Somalia, Djibouti criticise Trump’s Recognition of Jerusalem


Somalia and Djibouti have criticised US President Donald Trump’s decision to recognise Jerusalem as the capital of Israel.

The two East African nations say the move is “dangerous” and could spark an international crisis. The government’s of both countries spoke out over Trump’s stance this week while hundreds of Somali citizens protested in the streets of Mogadishu.

Somalia, Djibouti speak out

“We are urging the U.S. government to seriously reconsider the risks that its decision could have on the future of the Middle East and the world in general,” said a statement from Somalia’s foreign ministry on Friday.

Meanwhile, Djibouti completely rejected the US decision to recognise Jerusalem as the Israeli capital.

“This grave decision, contrary to international law and United Nations resolutions, is potentially dangerous insofar as it fears an escalation of tensions in the Middle East and beyond.”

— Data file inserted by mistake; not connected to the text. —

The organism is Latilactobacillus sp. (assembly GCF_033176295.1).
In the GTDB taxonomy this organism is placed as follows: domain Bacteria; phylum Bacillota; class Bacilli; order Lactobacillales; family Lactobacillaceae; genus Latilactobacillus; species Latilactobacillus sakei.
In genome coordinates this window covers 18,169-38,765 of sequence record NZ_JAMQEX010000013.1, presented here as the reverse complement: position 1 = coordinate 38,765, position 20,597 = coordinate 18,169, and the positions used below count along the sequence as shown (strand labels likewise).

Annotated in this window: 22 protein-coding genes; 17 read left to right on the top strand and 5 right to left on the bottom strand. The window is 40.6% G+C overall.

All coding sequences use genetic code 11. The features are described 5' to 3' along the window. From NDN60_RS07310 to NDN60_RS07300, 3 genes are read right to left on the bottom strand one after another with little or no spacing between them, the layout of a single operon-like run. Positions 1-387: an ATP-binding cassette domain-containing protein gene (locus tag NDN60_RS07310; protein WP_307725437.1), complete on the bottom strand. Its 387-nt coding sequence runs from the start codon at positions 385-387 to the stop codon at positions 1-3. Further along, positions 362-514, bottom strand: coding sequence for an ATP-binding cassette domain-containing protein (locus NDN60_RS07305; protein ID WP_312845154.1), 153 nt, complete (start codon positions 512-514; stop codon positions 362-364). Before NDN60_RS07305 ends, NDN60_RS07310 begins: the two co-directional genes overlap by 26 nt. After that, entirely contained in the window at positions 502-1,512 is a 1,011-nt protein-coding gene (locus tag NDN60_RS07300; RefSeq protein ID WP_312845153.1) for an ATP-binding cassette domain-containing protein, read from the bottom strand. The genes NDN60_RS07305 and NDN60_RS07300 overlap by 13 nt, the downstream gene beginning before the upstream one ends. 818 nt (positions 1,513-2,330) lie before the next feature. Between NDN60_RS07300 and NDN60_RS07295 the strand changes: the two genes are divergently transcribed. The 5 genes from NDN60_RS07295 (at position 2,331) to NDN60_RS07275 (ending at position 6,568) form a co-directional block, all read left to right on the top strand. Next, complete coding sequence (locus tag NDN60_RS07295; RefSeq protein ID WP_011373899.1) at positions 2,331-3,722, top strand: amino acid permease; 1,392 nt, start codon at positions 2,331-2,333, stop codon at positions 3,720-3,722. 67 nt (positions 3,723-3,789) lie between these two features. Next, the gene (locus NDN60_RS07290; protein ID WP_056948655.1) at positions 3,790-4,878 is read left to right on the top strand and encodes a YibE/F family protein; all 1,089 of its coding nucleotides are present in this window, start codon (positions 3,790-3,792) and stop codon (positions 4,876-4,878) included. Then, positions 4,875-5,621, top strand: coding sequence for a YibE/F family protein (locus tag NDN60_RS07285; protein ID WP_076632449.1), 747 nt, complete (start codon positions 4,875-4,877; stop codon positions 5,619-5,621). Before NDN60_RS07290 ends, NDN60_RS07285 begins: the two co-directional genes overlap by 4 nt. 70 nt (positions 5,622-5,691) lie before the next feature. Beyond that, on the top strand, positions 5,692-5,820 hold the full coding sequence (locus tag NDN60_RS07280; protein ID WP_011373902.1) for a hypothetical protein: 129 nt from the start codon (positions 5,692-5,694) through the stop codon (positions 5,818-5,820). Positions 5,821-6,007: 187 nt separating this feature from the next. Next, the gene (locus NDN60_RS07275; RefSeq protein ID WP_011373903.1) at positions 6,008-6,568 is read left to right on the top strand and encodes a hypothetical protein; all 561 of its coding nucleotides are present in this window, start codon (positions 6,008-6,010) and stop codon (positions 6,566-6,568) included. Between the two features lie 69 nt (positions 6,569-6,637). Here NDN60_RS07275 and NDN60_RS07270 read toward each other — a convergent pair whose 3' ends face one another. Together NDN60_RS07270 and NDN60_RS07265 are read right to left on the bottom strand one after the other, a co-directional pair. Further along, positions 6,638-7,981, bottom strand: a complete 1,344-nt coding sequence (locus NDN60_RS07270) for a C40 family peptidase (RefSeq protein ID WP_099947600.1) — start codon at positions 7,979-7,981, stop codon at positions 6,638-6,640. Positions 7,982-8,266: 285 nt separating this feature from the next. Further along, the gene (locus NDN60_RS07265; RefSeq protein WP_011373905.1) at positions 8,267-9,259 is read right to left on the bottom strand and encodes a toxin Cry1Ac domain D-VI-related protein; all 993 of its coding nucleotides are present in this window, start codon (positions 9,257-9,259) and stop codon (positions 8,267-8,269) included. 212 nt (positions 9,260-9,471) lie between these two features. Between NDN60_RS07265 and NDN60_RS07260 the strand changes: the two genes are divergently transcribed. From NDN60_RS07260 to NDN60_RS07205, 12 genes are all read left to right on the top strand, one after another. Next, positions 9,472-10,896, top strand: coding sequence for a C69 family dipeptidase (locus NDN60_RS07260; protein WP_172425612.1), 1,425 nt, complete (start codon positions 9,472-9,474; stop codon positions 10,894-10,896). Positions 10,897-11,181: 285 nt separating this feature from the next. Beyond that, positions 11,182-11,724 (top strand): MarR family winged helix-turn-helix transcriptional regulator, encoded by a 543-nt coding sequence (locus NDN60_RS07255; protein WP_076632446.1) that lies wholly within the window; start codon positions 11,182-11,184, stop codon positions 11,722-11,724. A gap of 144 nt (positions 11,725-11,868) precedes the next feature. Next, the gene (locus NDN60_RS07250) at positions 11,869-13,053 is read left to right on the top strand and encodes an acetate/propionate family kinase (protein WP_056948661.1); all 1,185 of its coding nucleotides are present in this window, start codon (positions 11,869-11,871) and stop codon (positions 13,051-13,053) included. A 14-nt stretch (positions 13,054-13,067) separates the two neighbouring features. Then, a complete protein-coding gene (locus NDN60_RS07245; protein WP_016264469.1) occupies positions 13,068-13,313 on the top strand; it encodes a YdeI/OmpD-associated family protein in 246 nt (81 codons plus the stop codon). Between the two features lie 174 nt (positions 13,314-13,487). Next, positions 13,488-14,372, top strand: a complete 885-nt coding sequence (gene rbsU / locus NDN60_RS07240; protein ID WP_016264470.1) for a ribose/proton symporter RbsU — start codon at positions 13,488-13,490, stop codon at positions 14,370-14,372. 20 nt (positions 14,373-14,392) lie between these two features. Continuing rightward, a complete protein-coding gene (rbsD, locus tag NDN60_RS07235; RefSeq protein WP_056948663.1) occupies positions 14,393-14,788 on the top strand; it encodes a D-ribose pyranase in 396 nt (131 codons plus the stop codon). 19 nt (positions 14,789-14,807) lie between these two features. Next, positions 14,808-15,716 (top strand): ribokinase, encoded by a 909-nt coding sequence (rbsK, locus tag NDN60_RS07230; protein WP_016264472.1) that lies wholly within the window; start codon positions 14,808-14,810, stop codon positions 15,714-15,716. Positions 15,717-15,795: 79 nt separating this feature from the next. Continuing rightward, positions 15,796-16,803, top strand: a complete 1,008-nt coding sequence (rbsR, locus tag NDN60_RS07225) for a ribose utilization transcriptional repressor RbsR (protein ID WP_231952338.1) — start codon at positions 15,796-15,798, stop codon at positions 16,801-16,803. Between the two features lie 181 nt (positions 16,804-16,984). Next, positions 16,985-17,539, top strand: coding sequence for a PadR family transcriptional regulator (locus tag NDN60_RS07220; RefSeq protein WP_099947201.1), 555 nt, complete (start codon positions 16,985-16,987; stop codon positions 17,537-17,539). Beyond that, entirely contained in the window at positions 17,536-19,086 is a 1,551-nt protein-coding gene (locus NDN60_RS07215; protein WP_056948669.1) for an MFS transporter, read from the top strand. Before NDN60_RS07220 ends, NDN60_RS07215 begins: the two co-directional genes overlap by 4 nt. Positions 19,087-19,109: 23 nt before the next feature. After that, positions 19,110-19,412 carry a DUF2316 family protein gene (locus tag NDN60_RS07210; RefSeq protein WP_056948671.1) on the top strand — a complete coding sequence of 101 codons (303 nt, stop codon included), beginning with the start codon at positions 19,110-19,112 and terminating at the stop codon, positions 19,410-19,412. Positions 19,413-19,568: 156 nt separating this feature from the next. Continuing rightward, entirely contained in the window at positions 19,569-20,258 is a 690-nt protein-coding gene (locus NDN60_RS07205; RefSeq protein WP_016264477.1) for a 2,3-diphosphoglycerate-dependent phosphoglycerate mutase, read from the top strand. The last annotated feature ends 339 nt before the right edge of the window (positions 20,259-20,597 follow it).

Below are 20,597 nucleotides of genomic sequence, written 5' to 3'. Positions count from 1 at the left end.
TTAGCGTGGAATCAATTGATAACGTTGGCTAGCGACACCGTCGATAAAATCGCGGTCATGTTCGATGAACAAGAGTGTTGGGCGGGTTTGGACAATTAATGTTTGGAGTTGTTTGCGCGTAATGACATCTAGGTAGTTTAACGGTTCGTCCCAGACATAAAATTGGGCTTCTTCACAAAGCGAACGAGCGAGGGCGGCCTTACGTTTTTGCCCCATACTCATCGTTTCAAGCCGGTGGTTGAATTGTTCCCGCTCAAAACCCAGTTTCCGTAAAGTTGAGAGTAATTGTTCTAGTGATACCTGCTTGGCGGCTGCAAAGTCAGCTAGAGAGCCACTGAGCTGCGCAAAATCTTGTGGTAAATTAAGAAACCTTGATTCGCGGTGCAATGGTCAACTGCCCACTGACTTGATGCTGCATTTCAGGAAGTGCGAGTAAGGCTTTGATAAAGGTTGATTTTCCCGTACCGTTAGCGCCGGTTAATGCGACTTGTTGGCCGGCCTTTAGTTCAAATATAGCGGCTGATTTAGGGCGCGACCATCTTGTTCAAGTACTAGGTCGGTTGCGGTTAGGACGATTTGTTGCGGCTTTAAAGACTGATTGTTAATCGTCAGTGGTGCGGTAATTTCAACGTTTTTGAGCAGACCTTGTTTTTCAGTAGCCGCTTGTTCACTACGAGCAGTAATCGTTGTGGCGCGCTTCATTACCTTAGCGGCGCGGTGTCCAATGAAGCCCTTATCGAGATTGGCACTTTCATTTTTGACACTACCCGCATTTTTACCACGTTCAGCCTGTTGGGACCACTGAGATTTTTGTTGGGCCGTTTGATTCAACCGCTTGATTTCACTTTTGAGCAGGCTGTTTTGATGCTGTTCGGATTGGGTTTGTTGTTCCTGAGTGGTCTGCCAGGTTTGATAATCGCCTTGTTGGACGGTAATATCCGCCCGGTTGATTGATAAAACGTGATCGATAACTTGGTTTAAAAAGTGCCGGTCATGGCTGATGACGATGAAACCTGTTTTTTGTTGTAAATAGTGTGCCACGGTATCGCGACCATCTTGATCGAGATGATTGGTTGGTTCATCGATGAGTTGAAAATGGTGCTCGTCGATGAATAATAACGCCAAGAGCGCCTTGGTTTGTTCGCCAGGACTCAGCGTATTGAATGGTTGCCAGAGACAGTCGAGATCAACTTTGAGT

“The Republic of Djibouti reiterates its commitment to the two-state solution, living side by side in peace and security with East Jerusalem as the eternal capital of the Palestinian state.”

Protests in Somalia

As Somalia and Djibouti gave their statements over Trump’s Jerusalem call, hundreds of protestors took to the streets in Somalia’s capital, Mogadishu.

“We have gathered here to express our reaction and show our solidarity with Palestinians who are suffering from Israeli aggression,” protester Abdullahi Dabar told VOA. “This is unacceptable, and Trump’s decision, as Muslims, only unites our hearts and minds.”

Another protester said: “Trump cannot give a historic Islamic city to Israel, and we will fight against any such move to the last drop of our blood.”

Featured image: “Donald Trump” flickr photo by Gage Skidmore shared under a Creative Commons (BY-SA) license

About Aaron Brooks

Aaron Brooks is a UK journalist who wants to cut out the international agendas in news. Spending his early years in both England and Northern Ireland he saw the difference between reality and media coverage at an early age. After graduating from the University of Chester with a BA in journalism, his travels revealed just how large the gap between news and the real world can be. As Editor-in-Chief at East Africa Monitor, it’s his job to provide a balanced view of what’s going on in the region for English-speaking audiences.